British teens get celebrity help to produce their first feature film
to make a movie of the comic story about two friends who try to get adopted by a wealthy man.
“No matter how passionate you are, or how good your film could be, it’s still a monumental struggle to get the money together. What could make it harder is if you’re a teenager like Adrian, Toby and Ben who found a forgotten Jules Verne novel in the British library and they knew instantly they wanted to make it into a film,” says Law, speaking alone on camera with a Sherlock Holmes sign behind him.
Determined to become filmmakers, the trio hatched their plan during their final year in a London secondary school. But Stubbs, 18, says they knew they had to find a creative way get funding.
“ We knew we couldn’t just go around to these studios and ask for money because of our age, because we were even younger back then, a year ago,” he says.
“ Well, we did try, didn’t we? We called up. It was, ‘No, no. Sorry.’ And then they hung up,” Bliss, 19, adds.
So, they used the Internet, social networking and a bit of bluster to get their production off the ground. Many people have turned to micro-financing to launch record albums or films, employing the Internet as a fundraising tool. But Stubbs, Bliss and Robbins found a way to involve celebrities.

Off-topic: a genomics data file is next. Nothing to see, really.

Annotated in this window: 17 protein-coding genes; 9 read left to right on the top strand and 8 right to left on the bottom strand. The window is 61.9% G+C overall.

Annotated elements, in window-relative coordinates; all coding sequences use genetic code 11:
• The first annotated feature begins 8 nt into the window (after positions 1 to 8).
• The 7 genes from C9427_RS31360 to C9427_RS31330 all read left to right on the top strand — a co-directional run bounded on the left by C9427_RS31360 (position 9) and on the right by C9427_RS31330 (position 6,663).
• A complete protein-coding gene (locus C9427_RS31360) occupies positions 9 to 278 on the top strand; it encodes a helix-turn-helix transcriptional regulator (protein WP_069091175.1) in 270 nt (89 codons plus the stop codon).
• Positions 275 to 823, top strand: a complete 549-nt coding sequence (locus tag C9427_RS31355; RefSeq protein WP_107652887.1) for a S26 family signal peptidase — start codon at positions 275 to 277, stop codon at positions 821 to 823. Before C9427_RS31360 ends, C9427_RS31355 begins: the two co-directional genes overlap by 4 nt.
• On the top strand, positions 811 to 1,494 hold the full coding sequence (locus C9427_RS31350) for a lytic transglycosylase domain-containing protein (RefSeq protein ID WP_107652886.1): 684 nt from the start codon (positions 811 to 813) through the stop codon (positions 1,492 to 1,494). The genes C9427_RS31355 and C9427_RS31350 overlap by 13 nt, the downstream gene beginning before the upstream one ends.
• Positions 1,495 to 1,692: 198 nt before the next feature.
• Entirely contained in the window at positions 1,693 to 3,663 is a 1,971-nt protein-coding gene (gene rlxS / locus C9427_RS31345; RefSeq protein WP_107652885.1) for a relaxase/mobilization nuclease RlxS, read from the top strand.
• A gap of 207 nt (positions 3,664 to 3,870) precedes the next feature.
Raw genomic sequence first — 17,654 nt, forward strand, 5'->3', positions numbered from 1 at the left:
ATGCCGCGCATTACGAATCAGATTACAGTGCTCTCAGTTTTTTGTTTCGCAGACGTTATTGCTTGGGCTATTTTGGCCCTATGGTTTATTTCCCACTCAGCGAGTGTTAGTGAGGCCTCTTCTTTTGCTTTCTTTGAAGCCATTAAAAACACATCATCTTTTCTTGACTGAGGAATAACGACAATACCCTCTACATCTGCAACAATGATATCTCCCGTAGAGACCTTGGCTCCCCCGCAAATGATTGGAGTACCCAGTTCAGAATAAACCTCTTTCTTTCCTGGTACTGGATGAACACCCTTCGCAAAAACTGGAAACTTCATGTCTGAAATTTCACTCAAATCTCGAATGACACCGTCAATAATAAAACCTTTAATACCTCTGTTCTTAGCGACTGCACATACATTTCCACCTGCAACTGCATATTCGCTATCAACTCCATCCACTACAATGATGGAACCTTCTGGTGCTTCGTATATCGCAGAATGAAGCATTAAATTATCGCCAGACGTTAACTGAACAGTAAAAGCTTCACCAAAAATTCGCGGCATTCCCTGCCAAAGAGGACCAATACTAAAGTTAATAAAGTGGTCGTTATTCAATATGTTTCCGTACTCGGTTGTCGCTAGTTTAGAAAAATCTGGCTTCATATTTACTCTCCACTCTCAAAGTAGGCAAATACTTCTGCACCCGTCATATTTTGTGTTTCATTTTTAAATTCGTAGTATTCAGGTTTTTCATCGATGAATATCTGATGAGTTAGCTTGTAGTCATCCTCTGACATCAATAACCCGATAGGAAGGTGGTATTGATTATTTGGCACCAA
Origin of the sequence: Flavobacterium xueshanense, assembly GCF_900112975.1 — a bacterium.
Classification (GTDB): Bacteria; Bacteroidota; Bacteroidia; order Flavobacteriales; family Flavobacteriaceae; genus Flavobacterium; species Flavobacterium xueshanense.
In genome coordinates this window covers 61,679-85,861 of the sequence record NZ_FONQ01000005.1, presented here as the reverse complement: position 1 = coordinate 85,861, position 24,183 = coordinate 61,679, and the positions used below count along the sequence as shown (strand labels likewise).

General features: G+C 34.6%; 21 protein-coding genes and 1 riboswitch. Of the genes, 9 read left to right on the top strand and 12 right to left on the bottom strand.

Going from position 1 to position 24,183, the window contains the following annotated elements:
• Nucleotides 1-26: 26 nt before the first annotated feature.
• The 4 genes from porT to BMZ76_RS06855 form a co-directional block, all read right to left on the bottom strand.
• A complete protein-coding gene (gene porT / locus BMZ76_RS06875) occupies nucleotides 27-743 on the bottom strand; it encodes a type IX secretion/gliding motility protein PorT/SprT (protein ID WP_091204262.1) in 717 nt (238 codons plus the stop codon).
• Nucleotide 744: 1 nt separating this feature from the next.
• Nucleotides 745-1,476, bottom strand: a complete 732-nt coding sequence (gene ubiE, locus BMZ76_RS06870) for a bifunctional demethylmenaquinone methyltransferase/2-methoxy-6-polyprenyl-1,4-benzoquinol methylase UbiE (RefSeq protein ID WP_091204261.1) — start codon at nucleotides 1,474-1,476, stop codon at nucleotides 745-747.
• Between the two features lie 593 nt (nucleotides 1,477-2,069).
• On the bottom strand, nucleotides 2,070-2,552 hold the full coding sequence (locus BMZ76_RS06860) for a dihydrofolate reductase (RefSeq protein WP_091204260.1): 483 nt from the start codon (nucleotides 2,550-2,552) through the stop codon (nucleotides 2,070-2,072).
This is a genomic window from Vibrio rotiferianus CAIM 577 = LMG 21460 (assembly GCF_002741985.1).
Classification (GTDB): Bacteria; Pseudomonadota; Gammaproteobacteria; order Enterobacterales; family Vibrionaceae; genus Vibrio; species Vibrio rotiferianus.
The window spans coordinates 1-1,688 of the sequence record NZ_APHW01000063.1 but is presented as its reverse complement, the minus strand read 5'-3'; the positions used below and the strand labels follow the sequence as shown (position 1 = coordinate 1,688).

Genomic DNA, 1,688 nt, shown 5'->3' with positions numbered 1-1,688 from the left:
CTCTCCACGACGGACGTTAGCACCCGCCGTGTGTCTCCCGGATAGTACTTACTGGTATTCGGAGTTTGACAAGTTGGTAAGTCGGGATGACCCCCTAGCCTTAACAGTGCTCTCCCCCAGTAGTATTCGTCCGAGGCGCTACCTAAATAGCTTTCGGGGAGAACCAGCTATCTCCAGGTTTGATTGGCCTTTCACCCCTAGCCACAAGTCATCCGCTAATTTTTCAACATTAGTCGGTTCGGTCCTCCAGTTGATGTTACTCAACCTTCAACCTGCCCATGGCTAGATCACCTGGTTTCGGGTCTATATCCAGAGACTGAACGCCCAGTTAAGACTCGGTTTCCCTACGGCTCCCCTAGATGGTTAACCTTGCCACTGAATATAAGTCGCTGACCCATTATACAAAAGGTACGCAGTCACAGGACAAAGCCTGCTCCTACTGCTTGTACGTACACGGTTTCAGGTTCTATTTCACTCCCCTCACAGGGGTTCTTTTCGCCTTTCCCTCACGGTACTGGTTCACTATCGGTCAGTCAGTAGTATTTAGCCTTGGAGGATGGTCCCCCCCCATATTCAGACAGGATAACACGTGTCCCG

“ We thought about it and thought what could we sell to people that there are lots of in a film and that’s when credits came up,” Stubbs says. “Everyone wants to see their names on the end credits of a film.”
The result is www.buyacredit.com, which sells end credits for $10 a name. Stubbs, Bliss and Robbins, 19, are also selling advertising space on the site. The teens, who need US$2 million, say they have already raised about $150,000.
“Essentially, you can be a movie producer and see your name on the end credits of a film knowing that you’ve helped to make it happen,” Law says in the video, which was made available to The Associated Press. “The aim of the project is to provide a window into the world of movies and to show . . . a real-time ‘making of ’ through the website, blogs, YouTube and Twitter.”
Larger donors are offered set visits and even cameo roles.